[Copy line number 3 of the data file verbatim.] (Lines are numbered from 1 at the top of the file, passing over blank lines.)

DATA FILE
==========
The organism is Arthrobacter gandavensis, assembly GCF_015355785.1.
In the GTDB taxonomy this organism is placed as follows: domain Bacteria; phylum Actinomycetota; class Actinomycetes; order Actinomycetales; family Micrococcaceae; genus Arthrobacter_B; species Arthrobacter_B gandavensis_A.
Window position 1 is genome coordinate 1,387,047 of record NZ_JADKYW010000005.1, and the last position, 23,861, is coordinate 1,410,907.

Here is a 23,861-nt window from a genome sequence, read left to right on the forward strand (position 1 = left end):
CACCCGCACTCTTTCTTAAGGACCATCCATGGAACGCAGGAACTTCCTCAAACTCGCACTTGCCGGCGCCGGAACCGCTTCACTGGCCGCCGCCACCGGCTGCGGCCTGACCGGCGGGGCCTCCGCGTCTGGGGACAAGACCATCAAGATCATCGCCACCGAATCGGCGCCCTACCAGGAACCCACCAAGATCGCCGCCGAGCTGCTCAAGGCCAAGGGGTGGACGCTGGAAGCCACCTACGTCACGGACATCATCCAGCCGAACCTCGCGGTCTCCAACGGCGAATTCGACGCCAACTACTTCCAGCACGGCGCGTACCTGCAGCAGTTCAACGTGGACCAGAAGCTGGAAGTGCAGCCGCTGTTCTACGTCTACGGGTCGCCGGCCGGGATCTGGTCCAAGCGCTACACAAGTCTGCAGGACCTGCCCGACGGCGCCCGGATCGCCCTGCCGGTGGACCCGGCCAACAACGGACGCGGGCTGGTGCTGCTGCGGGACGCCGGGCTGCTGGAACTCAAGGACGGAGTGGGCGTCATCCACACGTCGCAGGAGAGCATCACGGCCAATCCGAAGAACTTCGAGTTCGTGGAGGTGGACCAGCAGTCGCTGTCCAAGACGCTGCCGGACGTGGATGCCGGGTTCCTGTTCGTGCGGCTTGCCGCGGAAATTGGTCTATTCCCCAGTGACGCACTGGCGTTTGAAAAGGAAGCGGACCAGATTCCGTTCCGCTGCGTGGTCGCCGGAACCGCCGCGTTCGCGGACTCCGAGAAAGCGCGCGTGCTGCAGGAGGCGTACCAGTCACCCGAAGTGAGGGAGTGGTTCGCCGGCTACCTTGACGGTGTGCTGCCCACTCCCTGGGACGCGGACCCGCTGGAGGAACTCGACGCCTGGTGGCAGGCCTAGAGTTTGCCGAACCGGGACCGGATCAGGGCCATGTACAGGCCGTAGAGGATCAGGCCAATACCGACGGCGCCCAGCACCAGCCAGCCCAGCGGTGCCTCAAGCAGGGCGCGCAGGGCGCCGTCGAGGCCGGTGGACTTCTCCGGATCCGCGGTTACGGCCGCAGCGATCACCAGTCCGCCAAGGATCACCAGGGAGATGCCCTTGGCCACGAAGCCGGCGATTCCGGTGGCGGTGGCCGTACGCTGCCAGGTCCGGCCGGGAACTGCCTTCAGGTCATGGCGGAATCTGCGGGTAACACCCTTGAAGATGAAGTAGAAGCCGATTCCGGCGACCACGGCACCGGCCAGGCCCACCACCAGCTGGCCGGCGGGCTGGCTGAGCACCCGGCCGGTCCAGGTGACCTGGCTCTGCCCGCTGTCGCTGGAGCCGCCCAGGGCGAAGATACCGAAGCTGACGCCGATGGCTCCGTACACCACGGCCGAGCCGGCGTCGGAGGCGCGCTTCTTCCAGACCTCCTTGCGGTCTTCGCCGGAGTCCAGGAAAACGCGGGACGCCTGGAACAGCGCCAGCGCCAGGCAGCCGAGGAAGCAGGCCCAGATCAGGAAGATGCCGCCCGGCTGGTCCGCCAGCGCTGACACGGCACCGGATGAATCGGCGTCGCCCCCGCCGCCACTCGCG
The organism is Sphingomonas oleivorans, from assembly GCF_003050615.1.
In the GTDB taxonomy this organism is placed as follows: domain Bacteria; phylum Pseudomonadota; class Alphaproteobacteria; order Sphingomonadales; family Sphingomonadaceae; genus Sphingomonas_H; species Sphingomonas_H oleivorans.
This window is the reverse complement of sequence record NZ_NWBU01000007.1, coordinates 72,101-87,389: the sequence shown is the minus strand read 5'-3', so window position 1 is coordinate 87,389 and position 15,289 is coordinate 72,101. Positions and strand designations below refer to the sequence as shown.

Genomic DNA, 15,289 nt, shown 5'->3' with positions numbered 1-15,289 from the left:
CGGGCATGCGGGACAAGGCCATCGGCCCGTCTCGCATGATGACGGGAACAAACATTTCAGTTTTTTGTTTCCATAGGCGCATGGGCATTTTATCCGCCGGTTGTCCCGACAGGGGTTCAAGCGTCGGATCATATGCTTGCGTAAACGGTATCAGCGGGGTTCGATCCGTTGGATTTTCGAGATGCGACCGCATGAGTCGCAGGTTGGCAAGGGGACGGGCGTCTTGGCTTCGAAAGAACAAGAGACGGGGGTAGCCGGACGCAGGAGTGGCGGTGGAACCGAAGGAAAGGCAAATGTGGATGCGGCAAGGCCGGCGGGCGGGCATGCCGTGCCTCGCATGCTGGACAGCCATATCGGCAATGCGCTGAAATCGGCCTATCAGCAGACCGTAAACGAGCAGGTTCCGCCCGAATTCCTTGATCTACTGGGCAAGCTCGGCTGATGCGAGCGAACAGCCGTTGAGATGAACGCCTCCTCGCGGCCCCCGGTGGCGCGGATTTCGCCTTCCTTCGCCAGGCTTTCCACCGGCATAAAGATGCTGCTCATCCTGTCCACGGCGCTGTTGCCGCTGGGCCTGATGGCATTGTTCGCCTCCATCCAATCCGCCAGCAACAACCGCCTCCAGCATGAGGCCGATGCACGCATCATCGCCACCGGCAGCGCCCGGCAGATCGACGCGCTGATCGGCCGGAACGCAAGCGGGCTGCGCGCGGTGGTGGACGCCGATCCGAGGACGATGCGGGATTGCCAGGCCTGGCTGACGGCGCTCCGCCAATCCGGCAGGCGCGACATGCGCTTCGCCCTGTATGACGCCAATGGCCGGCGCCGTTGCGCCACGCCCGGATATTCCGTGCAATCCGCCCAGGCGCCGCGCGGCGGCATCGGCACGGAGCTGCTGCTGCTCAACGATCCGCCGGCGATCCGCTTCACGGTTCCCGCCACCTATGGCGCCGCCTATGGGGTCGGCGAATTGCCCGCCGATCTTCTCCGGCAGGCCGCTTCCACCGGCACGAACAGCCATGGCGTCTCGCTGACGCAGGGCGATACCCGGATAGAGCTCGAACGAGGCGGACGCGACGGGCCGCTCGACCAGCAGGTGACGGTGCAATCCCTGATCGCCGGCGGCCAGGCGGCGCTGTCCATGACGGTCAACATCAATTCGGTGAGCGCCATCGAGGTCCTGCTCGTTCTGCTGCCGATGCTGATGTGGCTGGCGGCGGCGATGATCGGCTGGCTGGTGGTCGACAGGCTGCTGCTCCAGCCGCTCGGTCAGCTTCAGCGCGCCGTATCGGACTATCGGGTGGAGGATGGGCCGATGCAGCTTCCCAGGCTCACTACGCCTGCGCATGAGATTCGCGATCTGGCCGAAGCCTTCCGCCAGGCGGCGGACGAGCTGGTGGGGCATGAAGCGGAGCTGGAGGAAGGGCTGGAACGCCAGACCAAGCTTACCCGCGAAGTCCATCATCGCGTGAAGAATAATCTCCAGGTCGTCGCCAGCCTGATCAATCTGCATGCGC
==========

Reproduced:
Window position 1 is genome coordinate 1,387,047 of record NZ_JADKYW010000005.1, and the last position, 23,861, is coordinate 1,410,907.